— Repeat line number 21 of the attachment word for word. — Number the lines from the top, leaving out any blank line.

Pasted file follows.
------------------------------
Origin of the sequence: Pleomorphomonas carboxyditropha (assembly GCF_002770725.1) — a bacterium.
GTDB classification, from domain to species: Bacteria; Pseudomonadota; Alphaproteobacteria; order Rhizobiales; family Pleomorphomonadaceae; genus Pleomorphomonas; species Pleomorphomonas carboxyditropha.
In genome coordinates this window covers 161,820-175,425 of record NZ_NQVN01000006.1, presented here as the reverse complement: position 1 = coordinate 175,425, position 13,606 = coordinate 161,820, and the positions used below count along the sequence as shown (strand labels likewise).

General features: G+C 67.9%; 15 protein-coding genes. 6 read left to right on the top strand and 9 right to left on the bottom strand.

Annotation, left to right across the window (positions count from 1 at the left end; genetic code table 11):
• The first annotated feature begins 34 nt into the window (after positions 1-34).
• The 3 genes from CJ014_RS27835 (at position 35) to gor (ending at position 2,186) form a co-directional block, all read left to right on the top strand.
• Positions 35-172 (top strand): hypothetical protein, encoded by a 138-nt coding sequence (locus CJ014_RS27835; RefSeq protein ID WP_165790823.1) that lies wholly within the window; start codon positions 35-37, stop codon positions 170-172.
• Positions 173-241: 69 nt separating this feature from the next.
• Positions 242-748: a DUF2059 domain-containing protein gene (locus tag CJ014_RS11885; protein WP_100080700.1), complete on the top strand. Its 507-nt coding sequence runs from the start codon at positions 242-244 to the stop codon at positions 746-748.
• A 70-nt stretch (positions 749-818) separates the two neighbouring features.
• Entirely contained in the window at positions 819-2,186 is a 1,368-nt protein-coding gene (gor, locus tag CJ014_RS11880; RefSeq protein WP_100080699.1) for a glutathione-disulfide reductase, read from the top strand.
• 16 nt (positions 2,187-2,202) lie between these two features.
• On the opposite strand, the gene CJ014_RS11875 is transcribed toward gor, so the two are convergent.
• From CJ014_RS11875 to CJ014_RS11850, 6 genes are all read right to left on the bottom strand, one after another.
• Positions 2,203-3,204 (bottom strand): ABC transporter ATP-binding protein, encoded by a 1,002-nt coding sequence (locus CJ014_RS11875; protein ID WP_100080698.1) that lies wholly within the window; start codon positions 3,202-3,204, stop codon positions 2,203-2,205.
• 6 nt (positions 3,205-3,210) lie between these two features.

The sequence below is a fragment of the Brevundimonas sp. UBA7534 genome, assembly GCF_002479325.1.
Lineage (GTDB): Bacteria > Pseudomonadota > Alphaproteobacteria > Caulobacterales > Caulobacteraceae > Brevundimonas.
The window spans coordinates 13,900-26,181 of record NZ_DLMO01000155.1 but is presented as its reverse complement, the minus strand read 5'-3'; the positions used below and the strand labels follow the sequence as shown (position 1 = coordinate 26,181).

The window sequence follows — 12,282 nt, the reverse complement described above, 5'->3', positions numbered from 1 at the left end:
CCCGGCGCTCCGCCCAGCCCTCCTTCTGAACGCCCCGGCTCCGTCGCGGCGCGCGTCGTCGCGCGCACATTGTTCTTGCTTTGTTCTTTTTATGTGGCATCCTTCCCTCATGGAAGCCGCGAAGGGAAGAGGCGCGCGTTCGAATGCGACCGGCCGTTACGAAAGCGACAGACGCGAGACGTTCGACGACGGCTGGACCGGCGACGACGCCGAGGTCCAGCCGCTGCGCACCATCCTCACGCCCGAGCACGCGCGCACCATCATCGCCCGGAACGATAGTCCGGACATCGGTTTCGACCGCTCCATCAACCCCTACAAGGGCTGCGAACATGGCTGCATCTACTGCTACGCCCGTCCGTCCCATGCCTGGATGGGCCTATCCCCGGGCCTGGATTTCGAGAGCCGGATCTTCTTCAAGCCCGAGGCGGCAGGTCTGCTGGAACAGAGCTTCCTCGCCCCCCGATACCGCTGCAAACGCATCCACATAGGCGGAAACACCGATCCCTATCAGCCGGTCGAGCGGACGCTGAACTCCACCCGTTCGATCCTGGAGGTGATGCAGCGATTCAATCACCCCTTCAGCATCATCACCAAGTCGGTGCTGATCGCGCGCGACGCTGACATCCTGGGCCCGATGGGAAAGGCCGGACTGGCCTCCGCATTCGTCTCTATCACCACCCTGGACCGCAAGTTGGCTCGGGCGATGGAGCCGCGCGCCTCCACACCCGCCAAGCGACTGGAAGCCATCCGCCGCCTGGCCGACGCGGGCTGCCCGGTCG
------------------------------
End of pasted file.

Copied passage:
The window sequence follows — 12,282 nt, the reverse complement described above, 5'->3', positions numbered from 1 at the left end: